Lets be honest, Microsoft isn’t synonymous with design. Which is a shame as there is a strong culture of design here. I’ve gotten close to that culture over the last 12 months and met a lot design folks along the way –industrial designers, interaction designers, UX and UI experts, graphic designers, and more. I’m not suggesting for a moment that everything we do is wonderfully designed, but the more I stop and look around the more impressive design, and designers, I find. They a growing group who tend to operate in the background and have a humble streak. Their work is starting to shine through in our products though…and it looks like I’m not alone in that observation.
The Industrial Designers Society of America yesterday announced that Microsoft had won seven awards in their annual International Design Excellence Awards (IDEA). Nice. I assume then that this is some sort of namby pamby awards thing that nobody pays attention to? Evidently not as the past winners lineup shows the names you’d expect – Apple, Frog Design, Herman Miller and IDEO.
The IDEA program is considered by many as the ‘Oscars’ of design competitions – not least as it’s judged by the experts in their field. The 20 experts for the 2011 IDEA jury were came from design consultancies, corporations and universities. After weeks previewing entries online and two-and-a-half days of face-to-face evaluation and debate they honed in on eight areas of industrial design excellence: innovation; benefit to the user; benefit to society; benefit to the client; visual appeal and appropriate aesthetics; usability, emotional factors and unmet needs for the design research category; and internal factors, methods, strategic value and implementation for the design strategy category. The results were announced yesterday…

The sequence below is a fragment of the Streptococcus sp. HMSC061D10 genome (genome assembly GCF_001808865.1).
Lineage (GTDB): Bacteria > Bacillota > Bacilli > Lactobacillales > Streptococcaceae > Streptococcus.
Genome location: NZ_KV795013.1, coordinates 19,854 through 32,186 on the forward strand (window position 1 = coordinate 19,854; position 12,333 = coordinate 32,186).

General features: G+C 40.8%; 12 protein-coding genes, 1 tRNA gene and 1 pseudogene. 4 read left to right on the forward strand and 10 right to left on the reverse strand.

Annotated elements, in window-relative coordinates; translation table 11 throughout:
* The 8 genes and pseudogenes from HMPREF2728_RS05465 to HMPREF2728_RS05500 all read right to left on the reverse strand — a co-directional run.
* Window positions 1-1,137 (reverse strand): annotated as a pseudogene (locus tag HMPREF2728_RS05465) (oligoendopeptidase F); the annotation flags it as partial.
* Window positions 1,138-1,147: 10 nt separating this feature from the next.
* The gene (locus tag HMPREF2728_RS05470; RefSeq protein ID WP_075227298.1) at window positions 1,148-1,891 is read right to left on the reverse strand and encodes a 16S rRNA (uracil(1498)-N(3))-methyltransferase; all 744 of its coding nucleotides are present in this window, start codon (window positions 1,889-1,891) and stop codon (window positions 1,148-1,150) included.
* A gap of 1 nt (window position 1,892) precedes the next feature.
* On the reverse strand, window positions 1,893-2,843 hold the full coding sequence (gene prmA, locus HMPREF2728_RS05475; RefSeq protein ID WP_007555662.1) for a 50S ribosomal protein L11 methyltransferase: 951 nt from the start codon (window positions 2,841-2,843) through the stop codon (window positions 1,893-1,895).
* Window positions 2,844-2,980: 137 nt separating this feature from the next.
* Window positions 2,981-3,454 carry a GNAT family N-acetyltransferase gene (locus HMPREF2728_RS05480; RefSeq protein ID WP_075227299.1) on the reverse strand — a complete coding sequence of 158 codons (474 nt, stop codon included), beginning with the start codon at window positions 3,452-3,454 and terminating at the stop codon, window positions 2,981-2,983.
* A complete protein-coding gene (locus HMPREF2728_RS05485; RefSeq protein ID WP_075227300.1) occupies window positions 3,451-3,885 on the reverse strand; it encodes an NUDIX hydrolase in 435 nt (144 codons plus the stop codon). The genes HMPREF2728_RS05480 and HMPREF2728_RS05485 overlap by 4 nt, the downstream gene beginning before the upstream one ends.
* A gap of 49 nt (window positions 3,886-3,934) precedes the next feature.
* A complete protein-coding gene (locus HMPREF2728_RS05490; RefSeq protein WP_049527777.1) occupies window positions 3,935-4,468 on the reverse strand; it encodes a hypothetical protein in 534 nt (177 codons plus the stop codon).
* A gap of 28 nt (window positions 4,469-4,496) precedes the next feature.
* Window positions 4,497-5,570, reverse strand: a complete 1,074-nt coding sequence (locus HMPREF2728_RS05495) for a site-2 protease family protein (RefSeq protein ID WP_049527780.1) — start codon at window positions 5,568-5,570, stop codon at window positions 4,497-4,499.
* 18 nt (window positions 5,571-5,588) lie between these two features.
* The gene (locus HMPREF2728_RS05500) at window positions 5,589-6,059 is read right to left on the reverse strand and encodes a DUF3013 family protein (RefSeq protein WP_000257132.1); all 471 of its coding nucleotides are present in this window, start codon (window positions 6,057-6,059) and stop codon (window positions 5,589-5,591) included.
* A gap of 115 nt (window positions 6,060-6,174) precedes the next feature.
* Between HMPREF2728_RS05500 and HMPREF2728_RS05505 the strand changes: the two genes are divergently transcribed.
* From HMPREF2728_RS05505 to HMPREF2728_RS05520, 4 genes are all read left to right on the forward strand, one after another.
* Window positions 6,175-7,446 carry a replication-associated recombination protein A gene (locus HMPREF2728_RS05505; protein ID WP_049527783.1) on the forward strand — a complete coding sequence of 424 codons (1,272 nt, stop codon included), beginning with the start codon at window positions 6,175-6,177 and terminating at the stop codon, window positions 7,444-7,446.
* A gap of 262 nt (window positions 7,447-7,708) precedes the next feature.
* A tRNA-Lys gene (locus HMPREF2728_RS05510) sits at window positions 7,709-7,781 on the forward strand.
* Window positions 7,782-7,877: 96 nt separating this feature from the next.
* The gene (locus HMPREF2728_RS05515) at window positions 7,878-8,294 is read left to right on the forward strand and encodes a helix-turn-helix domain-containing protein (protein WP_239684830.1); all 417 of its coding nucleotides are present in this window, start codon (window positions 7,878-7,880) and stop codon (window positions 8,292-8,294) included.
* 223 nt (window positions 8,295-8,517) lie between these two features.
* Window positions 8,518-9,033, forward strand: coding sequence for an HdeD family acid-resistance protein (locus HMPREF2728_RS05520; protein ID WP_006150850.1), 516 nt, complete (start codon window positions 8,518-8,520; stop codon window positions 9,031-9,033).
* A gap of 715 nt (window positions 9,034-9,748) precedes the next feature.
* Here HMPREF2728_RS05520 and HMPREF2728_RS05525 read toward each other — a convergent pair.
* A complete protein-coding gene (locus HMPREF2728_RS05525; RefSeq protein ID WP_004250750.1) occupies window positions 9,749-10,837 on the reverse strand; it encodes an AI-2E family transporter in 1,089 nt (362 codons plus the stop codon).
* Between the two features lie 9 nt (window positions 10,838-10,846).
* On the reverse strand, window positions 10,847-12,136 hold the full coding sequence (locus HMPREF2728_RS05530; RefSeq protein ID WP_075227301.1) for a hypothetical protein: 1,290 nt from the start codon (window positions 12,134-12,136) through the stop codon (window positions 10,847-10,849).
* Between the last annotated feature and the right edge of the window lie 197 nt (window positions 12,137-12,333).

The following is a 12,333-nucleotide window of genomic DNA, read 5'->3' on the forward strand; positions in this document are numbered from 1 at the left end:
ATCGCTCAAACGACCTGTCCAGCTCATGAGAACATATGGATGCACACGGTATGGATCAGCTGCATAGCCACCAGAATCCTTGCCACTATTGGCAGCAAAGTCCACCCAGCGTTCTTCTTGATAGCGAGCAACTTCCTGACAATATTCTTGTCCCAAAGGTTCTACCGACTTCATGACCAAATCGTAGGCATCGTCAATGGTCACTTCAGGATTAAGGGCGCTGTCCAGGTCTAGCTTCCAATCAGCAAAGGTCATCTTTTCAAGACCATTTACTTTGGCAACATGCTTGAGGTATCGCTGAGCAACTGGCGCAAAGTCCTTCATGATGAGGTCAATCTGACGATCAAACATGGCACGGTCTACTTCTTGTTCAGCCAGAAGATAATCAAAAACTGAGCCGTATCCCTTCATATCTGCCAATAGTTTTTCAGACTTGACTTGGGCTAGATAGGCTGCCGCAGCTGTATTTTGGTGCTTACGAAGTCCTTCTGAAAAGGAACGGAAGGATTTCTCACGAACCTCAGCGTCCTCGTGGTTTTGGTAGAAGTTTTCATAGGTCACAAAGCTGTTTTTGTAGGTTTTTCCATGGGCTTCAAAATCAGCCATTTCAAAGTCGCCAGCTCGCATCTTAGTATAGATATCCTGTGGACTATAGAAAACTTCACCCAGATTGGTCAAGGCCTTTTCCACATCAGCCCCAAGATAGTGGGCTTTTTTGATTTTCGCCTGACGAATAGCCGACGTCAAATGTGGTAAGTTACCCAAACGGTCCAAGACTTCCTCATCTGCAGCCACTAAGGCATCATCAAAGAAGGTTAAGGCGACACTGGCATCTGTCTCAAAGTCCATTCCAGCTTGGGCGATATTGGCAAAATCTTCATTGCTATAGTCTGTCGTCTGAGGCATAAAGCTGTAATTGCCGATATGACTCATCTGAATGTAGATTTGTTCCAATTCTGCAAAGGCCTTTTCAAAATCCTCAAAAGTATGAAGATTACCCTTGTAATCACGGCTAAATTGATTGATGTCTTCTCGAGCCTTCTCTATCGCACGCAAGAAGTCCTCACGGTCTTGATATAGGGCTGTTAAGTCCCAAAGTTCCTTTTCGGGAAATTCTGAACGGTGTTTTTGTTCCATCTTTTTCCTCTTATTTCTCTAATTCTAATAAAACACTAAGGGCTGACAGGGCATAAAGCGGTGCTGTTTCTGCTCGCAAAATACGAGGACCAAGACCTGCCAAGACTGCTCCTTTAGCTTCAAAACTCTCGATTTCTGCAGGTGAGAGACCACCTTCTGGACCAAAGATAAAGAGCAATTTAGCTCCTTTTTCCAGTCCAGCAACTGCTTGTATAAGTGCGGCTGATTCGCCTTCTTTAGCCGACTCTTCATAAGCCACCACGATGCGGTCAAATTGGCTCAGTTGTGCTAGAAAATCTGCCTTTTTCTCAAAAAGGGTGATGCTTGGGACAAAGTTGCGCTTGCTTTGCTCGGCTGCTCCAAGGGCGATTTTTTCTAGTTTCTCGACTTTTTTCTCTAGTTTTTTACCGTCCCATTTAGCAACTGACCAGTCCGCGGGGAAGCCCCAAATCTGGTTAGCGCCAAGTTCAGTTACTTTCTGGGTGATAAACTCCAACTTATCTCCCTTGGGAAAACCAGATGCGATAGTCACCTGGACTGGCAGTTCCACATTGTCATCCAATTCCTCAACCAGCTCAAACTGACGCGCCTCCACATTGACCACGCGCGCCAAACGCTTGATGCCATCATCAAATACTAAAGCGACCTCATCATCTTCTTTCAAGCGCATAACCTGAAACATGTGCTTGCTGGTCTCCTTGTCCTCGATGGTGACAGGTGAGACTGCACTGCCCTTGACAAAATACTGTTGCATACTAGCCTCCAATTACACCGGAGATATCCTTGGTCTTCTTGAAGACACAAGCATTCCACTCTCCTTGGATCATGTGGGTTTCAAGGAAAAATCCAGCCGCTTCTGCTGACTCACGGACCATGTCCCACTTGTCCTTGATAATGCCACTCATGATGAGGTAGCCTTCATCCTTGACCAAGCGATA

Windows Phone 7 scored a hat-trick with a gold award in the category of Interactive Product Experiences, silver in the Research category and bronze in Design Strategy.
The Arc Touch Mouse also won gold in the computer equipment category – Young Kim is one of those humble types I mentioned and the video below featueres him talkng about the design thinking behind the Arc Touch – it’s as elegant a video as I have seen from Microsoft. Befitting for the product that is one of those things people love to touch and when they understand what it does, they smile knowing that someone has put time effort and love in to making such a thing. It attracts the kind of lust usually reserved for Apple products and I’m the proud owner of two – a standard issue black model and a limited edition transparent model.
Despite no longer being with us, the design work around KIN was recognized – I’d never actually seen it, but the KIN packaging was quite cool and KIN One was recognized in the category of communication.
I was delighted to see my friend Richard Banks of Microsoft Research Cambridge win silver in the research category for his Technology Heirlooms project – I featured that back on Next in December that is thought provoking, and thoughtfully designed and researched.
One project related to Microsoft that also won was Note-Taker, the winning project in the US Finals of the Imagine Cup. They scooped a silver in the student category and are competing in the worldwide finals next weekend in New York City. Congrats (and good luck) to David Hayden and the team from Arizona State University. Also close to home, the Seattle Children’s Hospital with Artefact won silver in the interactive category for their hospital medical information system and Anvil Studios deserves a mention for their silver award if only to link to the stunning Kestrel 400LTD bicycle. Oh and props to my alma mater, Loughborugh University, who won two silvers!
IDEA’s highest distinction, Best in Show, will be unveiled at the IDEA 2011 Awards Ceremony on Sept. 17th and we’ll be watching closely. Meantime, congrats to all the design folks at Microsoft…keep pushing against those stereotypes.